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Corporate Ladder | The rise of the ‘creative’ CEO

Corporate Ladder | The rise of the ‘creative’ CEO
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First Published: Mon, Jan 21 2008. 12 11 AM IST

Leading the pack: (clockwise from top left) Sonal Dabral, chairman, Bates David Enterprise India, with his team (Photo: Abhijit Bhatlekar / Mint); R. Balakrishnan (Balki), chairman and CEO, Lowe Linta
Leading the pack: (clockwise from top left) Sonal Dabral, chairman, Bates David Enterprise India, with his team (Photo: Abhijit Bhatlekar / Mint); R. Balakrishnan (Balki), chairman and CEO, Lowe Linta
Updated: Mon, Jan 21 2008. 12 11 AM IST
The heads of the creative function of ad agencies are no longer just mercurial and brilliant ideas people who help raise the creative bar at ad agencies. Instead, the best creative directors are increasingly occupying the coveted positions of chairman or chief executive officer of multinational agencies with new mandates that will see them juggle creative standards and tough business targets set by their international ad networks.
R. Balakrishnan (Balki) was recently promoted from the national creative director (NCD) of Lowe Lintas India Pvt. Ltd to the agency’s chairman and chief creative officer. The creative supremo has ambitious expansion plans for Lowe Lintas, such as starting new agencies and specialist outfits, and everyone expects his famous irreverence to rub off positively on the agency’s image, client relationships and profit margins.
Creative maverick Josy Paul recently left JWT India, where he was joint NCD, to take charge of the new Omnicom Group Inc. agency BBDO India as its chairman.
Interestingly, he will be a part-entrepreneur, as he holds some equity stake in this agency as well as associate agency RK Swamy BBDO Pvt. Ltd.
This is Paul’s second shot at becoming overall chief of an agency; before JWT, he was chairman of WPP Group Plc.’s creative hotshop David, which was subsequently merged with Bates Enterprise Ltd, leading to Paul’s departure.
Sonal Dabral—one-time protégé of Ogilvy and Mather India’s (O&M) creative superstar Piyush Pandey—has returned from Singapore, where he was chairman and executive creative director, O&M Worldwide, Singapore. He has now assumed the mantle of chairman of Bates David Enterprise India and regional executive creative director of Bates Asia and is already working on business and creative pitches.
And much before all these relatively recent developments, holding company Interpublic Group (IPG) appointed creative high-flyer Prasoon Joshi as chairman of McCann-Erickson India Ltd.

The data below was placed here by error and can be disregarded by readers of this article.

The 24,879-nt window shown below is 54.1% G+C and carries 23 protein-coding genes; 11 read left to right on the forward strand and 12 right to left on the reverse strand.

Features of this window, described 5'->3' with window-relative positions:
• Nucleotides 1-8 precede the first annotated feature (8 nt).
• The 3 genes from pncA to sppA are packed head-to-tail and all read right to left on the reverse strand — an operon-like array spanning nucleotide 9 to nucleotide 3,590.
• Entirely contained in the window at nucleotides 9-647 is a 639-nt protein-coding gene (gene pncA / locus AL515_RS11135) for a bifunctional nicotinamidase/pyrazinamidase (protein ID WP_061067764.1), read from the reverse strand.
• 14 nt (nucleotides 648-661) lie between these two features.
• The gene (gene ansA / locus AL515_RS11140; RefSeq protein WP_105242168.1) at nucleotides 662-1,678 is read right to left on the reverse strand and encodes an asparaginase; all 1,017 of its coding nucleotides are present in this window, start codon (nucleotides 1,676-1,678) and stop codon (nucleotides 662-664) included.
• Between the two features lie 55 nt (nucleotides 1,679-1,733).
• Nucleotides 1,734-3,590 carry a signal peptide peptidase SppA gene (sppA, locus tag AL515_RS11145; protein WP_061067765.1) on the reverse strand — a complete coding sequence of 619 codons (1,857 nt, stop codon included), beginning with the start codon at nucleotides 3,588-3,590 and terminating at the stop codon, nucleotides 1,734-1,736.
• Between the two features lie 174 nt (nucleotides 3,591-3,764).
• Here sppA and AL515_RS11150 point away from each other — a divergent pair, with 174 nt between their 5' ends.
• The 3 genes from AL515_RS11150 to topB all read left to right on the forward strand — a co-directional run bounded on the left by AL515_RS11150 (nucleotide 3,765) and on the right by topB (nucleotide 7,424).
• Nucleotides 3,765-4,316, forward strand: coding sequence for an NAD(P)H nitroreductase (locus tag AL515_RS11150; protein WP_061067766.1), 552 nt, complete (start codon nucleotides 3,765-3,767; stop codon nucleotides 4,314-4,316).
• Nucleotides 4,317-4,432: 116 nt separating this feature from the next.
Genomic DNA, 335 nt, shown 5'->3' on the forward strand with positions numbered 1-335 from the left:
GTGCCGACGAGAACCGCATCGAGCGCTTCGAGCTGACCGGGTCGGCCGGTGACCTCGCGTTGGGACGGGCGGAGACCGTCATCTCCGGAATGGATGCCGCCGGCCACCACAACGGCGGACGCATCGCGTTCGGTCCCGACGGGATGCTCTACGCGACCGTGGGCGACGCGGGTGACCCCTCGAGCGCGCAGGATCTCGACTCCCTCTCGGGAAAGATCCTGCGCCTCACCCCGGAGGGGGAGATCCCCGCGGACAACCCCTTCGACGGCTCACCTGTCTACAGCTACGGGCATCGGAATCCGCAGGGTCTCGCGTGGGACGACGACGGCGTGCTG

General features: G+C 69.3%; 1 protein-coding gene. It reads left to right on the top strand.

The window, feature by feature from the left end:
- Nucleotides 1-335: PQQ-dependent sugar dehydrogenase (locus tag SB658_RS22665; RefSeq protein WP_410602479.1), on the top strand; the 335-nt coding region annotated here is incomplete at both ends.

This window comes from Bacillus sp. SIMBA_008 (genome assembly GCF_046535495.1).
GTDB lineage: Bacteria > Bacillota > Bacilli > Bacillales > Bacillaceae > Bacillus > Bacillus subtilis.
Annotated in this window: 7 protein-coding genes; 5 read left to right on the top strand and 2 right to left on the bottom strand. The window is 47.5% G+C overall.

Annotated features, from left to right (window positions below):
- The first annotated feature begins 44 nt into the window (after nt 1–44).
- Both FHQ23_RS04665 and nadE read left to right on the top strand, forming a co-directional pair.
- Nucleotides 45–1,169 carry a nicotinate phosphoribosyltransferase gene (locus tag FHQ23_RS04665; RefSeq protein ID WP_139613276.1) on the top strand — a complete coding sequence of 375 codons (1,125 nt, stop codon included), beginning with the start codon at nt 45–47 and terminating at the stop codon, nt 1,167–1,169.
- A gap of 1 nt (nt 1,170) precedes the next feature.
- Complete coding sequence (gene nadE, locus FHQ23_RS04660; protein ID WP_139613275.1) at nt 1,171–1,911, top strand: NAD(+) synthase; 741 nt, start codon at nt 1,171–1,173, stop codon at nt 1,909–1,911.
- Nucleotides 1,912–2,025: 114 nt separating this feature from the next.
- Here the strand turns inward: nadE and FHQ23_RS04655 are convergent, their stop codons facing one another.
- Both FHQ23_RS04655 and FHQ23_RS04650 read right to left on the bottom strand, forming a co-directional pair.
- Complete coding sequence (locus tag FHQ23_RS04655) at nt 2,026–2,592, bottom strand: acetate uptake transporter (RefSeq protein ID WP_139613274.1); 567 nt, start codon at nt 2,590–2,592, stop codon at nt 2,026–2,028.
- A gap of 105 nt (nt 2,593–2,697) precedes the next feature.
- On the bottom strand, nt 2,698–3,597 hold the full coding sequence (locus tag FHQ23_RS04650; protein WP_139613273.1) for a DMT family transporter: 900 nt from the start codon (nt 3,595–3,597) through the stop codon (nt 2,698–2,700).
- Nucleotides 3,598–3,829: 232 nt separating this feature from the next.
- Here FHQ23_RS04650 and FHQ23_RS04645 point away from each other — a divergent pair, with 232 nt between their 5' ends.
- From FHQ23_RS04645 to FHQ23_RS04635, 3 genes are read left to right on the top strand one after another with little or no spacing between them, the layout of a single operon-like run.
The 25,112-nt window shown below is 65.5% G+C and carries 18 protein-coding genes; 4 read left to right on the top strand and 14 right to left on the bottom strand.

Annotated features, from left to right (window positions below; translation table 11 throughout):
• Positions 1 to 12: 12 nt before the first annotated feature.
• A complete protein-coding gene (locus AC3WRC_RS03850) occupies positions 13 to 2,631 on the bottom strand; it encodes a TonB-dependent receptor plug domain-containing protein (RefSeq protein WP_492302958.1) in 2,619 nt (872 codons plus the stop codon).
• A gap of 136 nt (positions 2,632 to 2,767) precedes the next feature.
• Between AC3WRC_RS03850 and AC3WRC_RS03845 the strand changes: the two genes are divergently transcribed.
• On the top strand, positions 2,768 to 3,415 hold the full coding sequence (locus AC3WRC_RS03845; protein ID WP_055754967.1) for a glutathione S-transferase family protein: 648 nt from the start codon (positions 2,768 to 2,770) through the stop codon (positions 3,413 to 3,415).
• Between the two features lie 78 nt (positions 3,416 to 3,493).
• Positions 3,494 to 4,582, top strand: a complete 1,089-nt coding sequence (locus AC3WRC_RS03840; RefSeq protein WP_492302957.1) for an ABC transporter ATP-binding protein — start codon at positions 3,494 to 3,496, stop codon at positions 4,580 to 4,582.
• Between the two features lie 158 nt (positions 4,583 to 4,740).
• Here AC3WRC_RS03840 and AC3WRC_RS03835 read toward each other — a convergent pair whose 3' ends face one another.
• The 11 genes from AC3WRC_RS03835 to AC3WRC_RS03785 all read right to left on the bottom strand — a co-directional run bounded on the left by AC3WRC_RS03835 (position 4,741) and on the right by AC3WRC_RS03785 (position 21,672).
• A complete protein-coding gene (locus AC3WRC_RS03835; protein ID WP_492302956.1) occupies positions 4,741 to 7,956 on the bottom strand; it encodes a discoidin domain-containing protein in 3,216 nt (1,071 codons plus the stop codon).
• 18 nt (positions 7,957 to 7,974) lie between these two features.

The trend of creative superstars being called on to head ad agencies was sparked by the promotion of Pandey from NCD to chairman and NCD of O&M India.
Still, there’s nothing new about creative stars moving up the power rungs within agencies. Advertising and theatre thespian Alyque Padamsee was called “God” during his term as creative director, and then managing director of Lintas India Ltd.
“Creative people (being put) in charge of agencies is not a new trend. Whoever is leadership material, and has the vision to run the agency, can be CEO or chairman...,” says Joshi.
Only, the trend is much more pronounced now.
In the past, few heads of the creative function at ad agencies made it to the top. Many chose to leave and start their own agencies. Those who did this include Mohammed Khan (who formed Enterprise Communications Pvt. Ltd in the 1980s and later merged it with Nexus Advertising) and Bharat Dabholkar (who formed Zen Communications Pvt. Ltd in the early 1990s and later sold a stake to Publicis Worldwide).
Many ad people say the growing number of instances of creative directors being made CEOs is a function of the rapid globalization of the advertising business, since most local ad agencies are now majority- or wholly-owned by international ad networks or global marketing communications holding firms such as IPG, WPP and Omnicom Group.
Says Santosh Desai, CEO, Future Brands Ltd and former president and chief operating officer of McCann-Erickson India: “Running an agency is simple enough in India. International funding is around and Indian heads need take no risky financial decisions or investments (involved in setting up one’s own agency). In addition, you could have a second in command under the chairman, who would do all the day-to-day work.”
Leading the pack: (clockwise from top left) Sonal Dabral, chairman, Bates David Enterprise India, with his team (Photo: Abhijit Bhatlekar / Mint); R. Balakrishnan (Balki), chairman and CEO, Lowe Lintas India Pvt. Ltd (Photo: Harikrishna Katragadda / Mint); Piyush Pandey, chairman and national creative director, Ogilvy and Mather India, with his team (Photo: Abhijit Bhatlekar / Mint); Prasoon Joshi, chairman, McCann-Erickson India Ltd (Photo: Madhu Kapparath / Mint); and Josy Paul, chairman, BBDO India (Photo: Abhijit Bhatlekar / Mint).
Mature ad markets such as the US and the UK have tasted the success of creative chiefs as agency founders or chiefs. Examples include John Hegarty (who founded BBH), Dan Wieden (founder of Wieden+Kennedy Inc.) and Lee Clow (former chairman and chief creative officer at TBWA Worldwide). Global networks are thus open to placing achievers such as Paul, Balki, Joshi and Pandey at the top of their local operations in markets of the future such as India.
History, too, has a part to play in the rise of the creative directors. “Most creative heads are backed by a legacy of solid infrastructure and sound management systems. These happen to be historically strong agencies that they (creative heads) have inherited and continue to run,” says Ranjan Kapur, country head, WPP Group.
The changing role of ad agencies in content creation is perhaps the single largest driver of the change. Traditional advertising messages on TV, press and radio are giving way to new ways of engaging the audience such as in-film product placements and advertiser-funded programming. Meanwhile, consumers themselves are emerging as co-creators of content in micromedia such as blogs.